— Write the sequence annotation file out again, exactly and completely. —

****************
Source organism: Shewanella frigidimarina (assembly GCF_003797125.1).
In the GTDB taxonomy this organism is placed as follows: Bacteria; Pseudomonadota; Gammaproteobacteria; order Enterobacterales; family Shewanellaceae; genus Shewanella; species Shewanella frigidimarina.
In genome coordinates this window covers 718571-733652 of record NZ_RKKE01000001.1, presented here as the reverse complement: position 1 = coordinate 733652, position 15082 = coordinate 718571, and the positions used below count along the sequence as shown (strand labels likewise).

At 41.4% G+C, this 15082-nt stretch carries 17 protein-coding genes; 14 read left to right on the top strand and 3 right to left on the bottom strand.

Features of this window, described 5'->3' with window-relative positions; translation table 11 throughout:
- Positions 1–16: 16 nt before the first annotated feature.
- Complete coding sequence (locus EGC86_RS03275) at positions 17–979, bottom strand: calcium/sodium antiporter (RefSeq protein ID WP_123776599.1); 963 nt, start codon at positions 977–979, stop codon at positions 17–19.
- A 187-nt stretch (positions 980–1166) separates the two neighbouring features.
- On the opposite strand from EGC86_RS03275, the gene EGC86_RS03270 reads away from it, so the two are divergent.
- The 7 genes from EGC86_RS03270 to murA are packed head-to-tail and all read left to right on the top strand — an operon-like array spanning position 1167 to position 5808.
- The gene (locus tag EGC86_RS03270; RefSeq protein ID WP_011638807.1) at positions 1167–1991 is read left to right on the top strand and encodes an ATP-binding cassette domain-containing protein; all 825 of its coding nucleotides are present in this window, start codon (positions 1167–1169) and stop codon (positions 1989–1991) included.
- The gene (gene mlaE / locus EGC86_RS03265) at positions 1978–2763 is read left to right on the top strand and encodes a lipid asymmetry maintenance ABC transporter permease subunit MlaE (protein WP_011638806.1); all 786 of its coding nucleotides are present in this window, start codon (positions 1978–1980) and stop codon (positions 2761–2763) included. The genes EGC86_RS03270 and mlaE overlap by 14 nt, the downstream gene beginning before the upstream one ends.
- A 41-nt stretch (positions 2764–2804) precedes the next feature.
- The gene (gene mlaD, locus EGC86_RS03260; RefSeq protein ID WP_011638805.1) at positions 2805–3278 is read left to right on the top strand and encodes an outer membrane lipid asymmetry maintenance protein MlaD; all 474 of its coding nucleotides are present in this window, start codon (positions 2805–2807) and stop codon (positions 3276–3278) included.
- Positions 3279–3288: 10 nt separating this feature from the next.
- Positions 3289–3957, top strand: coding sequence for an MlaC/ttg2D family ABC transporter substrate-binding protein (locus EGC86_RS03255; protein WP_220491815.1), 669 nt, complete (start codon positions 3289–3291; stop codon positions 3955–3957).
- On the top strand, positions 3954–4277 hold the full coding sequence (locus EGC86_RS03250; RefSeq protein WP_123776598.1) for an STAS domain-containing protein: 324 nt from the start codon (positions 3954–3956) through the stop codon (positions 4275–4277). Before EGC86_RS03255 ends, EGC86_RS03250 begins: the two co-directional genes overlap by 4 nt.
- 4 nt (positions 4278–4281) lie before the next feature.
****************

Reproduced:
Source organism: Shewanella frigidimarina (assembly GCF_003797125.1).
In the GTDB taxonomy this organism is placed as follows: Bacteria; Pseudomonadota; Gammaproteobacteria; order Enterobacterales; family Shewanellaceae; genus Shewanella; species Shewanella frigidimarina.
In genome coordinates this window covers 718571-733652 of record NZ_RKKE01000001.1, presented here as the reverse complement: position 1 = coordinate 733652, position 15082 = coordinate 718571, and the positions used below count along the sequence as shown (strand labels likewise).

At 41.4% G+C, this 15082-nt stretch carries 17 protein-coding genes; 14 read left to right on the top strand and 3 right to left on the bottom strand.

Features of this window, described 5'->3' with window-relative positions; translation table 11 throughout:
- Positions 1–16: 16 nt before the first annotated feature.
- Complete coding sequence (locus EGC86_RS03275) at positions 17–979, bottom strand: calcium/sodium antiporter (RefSeq protein ID WP_123776599.1); 963 nt, start codon at positions 977–979, stop codon at positions 17–19.
- A 187-nt stretch (positions 980–1166) separates the two neighbouring features.
- On the opposite strand from EGC86_RS03275, the gene EGC86_RS03270 reads away from it, so the two are divergent.
- The 7 genes from EGC86_RS03270 to murA are packed head-to-tail and all read left to right on the top strand — an operon-like array spanning position 1167 to position 5808.
- The gene (locus tag EGC86_RS03270; RefSeq protein ID WP_011638807.1) at positions 1167–1991 is read left to right on the top strand and encodes an ATP-binding cassette domain-containing protein; all 825 of its coding nucleotides are present in this window, start codon (positions 1167–1169) and stop codon (positions 1989–1991) included.
- The gene (gene mlaE / locus EGC86_RS03265) at positions 1978–2763 is read left to right on the top strand and encodes a lipid asymmetry maintenance ABC transporter permease subunit MlaE (protein WP_011638806.1); all 786 of its coding nucleotides are present in this window, start codon (positions 1978–1980) and stop codon (positions 2761–2763) included. The genes EGC86_RS03270 and mlaE overlap by 14 nt, the downstream gene beginning before the upstream one ends.
- A 41-nt stretch (positions 2764–2804) precedes the next feature.
- The gene (gene mlaD, locus EGC86_RS03260; RefSeq protein ID WP_011638805.1) at positions 2805–3278 is read left to right on the top strand and encodes an outer membrane lipid asymmetry maintenance protein MlaD; all 474 of its coding nucleotides are present in this window, start codon (positions 2805–2807) and stop codon (positions 3276–3278) included.
- Positions 3279–3288: 10 nt separating this feature from the next.
- Positions 3289–3957, top strand: coding sequence for an MlaC/ttg2D family ABC transporter substrate-binding protein (locus EGC86_RS03255; protein WP_220491815.1), 669 nt, complete (start codon positions 3289–3291; stop codon positions 3955–3957).
- On the top strand, positions 3954–4277 hold the full coding sequence (locus EGC86_RS03250; RefSeq protein WP_123776598.1) for an STAS domain-containing protein: 324 nt from the start codon (positions 3954–3956) through the stop codon (positions 4275–4277). Before EGC86_RS03255 ends, EGC86_RS03250 begins: the two co-directional genes overlap by 4 nt.
- 4 nt (positions 4278–4281) lie before the next feature.